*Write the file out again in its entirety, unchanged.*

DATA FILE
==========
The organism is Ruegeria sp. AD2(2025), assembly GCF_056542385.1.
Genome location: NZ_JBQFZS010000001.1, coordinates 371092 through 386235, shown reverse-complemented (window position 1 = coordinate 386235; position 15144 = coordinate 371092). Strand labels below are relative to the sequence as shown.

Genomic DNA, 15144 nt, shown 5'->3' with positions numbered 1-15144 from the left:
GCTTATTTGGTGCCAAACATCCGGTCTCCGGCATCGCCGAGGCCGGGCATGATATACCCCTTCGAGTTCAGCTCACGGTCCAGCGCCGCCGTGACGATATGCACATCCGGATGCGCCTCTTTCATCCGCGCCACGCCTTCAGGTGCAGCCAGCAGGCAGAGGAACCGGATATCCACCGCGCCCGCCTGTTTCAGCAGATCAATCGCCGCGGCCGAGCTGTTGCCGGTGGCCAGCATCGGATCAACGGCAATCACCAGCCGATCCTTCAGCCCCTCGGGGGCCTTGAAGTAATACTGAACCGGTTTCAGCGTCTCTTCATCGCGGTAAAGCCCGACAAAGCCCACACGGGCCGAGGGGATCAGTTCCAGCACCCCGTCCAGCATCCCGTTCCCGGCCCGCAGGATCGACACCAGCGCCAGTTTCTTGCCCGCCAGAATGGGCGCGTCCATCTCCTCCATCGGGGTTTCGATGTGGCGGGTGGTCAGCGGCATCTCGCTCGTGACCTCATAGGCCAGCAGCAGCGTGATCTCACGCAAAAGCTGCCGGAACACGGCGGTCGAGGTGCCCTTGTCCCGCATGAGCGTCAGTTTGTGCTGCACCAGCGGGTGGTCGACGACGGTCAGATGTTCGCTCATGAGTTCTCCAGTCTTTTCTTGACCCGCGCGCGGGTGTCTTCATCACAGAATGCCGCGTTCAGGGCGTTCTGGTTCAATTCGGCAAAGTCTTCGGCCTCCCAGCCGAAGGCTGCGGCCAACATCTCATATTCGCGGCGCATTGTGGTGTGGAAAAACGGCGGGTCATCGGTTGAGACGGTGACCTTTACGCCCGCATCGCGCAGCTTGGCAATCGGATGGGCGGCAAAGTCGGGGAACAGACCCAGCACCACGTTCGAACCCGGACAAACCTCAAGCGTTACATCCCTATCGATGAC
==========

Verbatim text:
The organism is Ruegeria sp. AD2(2025), assembly GCF_056542385.1.
Genome location: NZ_JBQFZS010000001.1, coordinates 371092 through 386235, shown reverse-complemented (window position 1 = coordinate 386235; position 15144 = coordinate 371092). Strand labels below are relative to the sequence as shown.

Genomic DNA, 15144 nt, shown 5'->3' with positions numbered 1-15144 from the left:
GCTTATTTGGTGCCAAACATCCGGTCTCCGGCATCGCCGAGGCCGGGCATGATATACCCCTTCGAGTTCAGCTCACGGTCCAGCGCCGCCGTGACGATATGCACATCCGGATGCGCCTCTTTCATCCGCGCCACGCCTTCAGGTGCAGCCAGCAGGCAGAGGAACCGGATATCCACCGCGCCCGCCTGTTTCAGCAGATCAATCGCCGCGGCCGAGCTGTTGCCGGTGGCCAGCATCGGATCAACGGCAATCACCAGCCGATCCTTCAGCCCCTCGGGGGCCTTGAAGTAATACTGAACCGGTTTCAGCGTCTCTTCATCGCGGTAAAGCCCGACAAAGCCCACACGGGCCGAGGGGATCAGTTCCAGCACCCCGTCCAGCATCCCGTTCCCGGCCCGCAGGATCGACACCAGCGCCAGTTTCTTGCCCGCCAGAATGGGCGCGTCCATCTCCTCCATCGGGGTTTCGATGTGGCGGGTGGTCAGCGGCATCTCGCTCGTGACCTCATAGGCCAGCAGCAGCGTGATCTCACGCAAAAGCTGCCGGAACACGGCGGTCGAGGTGCCCTTGTCCCGCATGAGCGTCAGTTTGTGCTGCACCAGCGGGTGGTCGACGACGGTCAGATGTTCGCTCATGAGTTCTCCAGTCTTTTCTTGACCCGCGCGCGGGTGTCTTCATCACAGAATGCCGCGTTCAGGGCGTTCTGGTTCAATTCGGCAAAGTCTTCGGCCTCCCAGCCGAAGGCTGCGGCCAACATCTCATATTCGCGGCGCATTGTGGTGTGGAAAAACGGCGGGTCATCGGTTGAGACGGTGACCTTTACGCCCGCATCGCGCAGCTTGGCAATCGGATGGGCGGCAAAGTCGGGGAACAGACCCAGCACCACGTTCGAACCCGGACAAACCTCAAGCGTTACATCCCTATCGATGAC